But it was her daily bus ride to Xavier that opened her eyes to the two truths of New Orleans.
Living in an apartment at Third Street and St. Charles Avenue in Central City, LaToya would take the streetcar every day to transfer to a bus that took her down Louisiana Avenue to Washington Avenue to Xavier. She noted the stark change in the mannerisms and mentality between the passengers on the streetcar and the bus, and the contrast in environment from the mansions and stores of St. Charles to the devastating poverty of the Magnolia housing project.
The experience has stuck with her, giving her a resolve that she carries to this day.
“That’s what drew me in and kept me in the City of New Orleans,” LaToya says. “Those disparities that made me care about people, wanting to make life better for everyone in every neighborhood of this city.”
LaToya became an education advocate in a local nonprofit to improve public education following graduation. She married Jason Cantrell in 1999 and the young couple moved into a house on Louisiana Avenue Parkway.
Almost immediately, she started to work with those in her Broadmoor neighborhood to launch a beautification program and other efforts. By the time Hurricane Katrina and the levee failures occurred in August 2005, she had become the president of the Broadmoor Improvement Association.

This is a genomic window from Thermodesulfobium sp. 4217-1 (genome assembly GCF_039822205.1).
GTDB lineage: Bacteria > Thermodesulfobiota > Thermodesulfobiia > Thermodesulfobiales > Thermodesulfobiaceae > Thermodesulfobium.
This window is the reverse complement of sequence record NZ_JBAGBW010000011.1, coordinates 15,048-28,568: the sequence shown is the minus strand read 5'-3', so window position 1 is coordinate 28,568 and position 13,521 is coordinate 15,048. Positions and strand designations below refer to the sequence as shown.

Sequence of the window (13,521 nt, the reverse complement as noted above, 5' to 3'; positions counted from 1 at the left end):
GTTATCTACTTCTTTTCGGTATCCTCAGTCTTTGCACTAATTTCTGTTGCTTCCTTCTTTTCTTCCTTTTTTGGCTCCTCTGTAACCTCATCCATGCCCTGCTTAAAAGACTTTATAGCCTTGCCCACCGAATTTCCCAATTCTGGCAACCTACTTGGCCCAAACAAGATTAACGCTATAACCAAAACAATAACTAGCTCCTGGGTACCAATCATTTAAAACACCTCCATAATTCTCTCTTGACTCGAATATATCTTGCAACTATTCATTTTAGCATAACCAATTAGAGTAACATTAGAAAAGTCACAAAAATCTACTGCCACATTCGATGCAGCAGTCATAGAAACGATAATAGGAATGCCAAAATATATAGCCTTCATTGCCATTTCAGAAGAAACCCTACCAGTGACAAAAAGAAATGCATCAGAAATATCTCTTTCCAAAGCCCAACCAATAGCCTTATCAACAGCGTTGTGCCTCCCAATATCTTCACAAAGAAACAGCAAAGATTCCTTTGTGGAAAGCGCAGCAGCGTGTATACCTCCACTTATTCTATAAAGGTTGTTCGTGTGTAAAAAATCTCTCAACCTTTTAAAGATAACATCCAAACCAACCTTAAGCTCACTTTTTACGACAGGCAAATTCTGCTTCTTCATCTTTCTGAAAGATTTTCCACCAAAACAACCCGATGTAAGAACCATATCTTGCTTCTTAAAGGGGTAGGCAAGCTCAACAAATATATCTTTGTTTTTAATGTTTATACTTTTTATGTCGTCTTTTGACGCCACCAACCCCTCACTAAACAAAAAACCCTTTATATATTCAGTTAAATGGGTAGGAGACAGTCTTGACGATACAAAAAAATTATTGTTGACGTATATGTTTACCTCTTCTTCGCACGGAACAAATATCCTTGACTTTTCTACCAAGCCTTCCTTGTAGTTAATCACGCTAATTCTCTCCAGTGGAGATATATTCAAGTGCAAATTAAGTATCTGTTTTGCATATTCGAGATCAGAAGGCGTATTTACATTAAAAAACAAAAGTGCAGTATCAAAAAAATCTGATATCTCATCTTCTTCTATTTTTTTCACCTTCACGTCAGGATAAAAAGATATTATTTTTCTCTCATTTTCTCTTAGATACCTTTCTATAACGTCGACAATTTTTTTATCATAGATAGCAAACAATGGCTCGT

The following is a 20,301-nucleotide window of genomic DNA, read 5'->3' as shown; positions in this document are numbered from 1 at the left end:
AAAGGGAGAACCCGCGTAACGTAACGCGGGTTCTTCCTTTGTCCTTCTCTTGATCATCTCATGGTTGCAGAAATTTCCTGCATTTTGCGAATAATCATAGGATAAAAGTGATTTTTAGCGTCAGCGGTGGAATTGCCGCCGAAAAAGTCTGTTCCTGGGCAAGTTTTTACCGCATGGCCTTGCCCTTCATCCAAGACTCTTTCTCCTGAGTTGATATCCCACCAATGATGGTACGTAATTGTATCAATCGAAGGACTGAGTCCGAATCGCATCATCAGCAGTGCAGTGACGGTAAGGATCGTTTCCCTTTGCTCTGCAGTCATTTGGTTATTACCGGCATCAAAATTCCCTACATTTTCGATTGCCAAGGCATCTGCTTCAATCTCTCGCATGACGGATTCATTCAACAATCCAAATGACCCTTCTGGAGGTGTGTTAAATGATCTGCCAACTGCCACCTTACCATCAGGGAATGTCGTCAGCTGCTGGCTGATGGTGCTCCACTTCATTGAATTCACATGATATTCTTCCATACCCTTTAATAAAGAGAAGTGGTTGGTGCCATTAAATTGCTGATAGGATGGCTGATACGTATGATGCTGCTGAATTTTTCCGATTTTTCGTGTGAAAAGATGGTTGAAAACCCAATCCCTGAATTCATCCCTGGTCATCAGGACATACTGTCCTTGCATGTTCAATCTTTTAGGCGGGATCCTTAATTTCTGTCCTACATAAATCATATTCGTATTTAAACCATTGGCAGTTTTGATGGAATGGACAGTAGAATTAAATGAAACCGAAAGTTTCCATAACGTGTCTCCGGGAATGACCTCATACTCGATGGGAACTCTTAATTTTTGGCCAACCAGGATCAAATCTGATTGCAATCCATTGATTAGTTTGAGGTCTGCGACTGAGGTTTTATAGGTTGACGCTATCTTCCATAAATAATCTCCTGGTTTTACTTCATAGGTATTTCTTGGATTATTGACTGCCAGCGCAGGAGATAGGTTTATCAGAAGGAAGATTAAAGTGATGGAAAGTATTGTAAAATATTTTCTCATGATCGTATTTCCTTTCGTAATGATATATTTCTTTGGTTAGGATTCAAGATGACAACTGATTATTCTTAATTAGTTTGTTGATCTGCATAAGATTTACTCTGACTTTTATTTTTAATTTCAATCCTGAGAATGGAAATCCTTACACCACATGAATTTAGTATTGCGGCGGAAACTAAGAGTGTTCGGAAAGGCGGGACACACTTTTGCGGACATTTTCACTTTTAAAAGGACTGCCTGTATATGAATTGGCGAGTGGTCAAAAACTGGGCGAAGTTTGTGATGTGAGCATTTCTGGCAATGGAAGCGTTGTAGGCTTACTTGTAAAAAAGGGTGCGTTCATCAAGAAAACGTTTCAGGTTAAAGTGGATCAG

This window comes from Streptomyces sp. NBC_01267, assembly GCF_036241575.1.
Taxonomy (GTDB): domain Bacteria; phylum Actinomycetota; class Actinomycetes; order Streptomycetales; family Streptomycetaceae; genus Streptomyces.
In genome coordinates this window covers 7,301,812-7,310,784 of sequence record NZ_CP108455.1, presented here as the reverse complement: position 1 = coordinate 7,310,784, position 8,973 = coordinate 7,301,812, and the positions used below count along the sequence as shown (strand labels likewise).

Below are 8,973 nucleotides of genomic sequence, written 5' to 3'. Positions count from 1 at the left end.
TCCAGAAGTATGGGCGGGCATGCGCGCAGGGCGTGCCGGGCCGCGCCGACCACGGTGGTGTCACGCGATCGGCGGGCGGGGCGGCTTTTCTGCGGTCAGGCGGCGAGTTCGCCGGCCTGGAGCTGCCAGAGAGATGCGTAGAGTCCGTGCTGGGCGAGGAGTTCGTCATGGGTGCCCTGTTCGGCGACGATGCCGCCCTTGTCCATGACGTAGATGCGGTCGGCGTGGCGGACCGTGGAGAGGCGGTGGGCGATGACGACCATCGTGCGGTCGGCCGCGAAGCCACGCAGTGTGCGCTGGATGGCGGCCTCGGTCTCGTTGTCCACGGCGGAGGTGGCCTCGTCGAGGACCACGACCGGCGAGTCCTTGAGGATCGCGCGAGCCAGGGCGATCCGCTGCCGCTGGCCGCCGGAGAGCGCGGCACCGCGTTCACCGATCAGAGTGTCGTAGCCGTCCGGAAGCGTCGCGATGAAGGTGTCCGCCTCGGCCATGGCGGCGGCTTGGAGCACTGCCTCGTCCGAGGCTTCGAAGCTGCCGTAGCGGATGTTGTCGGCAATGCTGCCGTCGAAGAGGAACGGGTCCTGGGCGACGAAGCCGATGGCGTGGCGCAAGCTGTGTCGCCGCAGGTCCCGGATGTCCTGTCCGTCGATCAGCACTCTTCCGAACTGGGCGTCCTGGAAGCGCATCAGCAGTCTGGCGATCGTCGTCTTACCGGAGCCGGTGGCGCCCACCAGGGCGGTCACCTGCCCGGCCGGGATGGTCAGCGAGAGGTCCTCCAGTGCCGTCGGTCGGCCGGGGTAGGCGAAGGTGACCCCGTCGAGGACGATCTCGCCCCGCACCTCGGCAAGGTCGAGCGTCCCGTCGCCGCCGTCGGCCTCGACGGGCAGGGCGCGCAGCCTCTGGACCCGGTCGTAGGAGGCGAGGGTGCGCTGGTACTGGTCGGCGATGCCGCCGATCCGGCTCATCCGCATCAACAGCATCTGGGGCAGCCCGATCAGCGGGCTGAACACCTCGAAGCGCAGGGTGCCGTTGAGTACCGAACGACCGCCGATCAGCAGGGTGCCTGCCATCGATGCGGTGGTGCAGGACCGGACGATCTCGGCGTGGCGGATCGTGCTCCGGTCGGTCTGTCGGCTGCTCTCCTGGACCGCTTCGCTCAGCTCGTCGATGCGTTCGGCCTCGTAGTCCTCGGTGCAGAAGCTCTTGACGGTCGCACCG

The federal flood devastated Broadmoor and a plan was floated to turn the historic, working class neighborhood into a drainage park. However, that plan ironically served as Broadmoor’s rallying cry to rebuild under the banner “Broadmoor Lives
LaToya employed her organizing skills, tireless work ethic and compassion to unite Broadmoor, which is a microcosm of the New Orleans’ racial demographics and stark economic disparities. As she later related to a reporter, “our wealthier residents realized they needed the poorer residents to recover and the poor realized they needed the wealthier residents too.”
Today, Broadmoor stands as a national and international model for disaster recovery.
Leadership in District B
Elected to the City Council in 2012, LaToya has developed a reputation as being “for the people.” She has improved people’s lives and collaborated to advance the New Orleans economy.
Among her most important achievements, she spearheaded the “Smoke-Free” ordinance, which protects those in the service industry from secondhand smoke.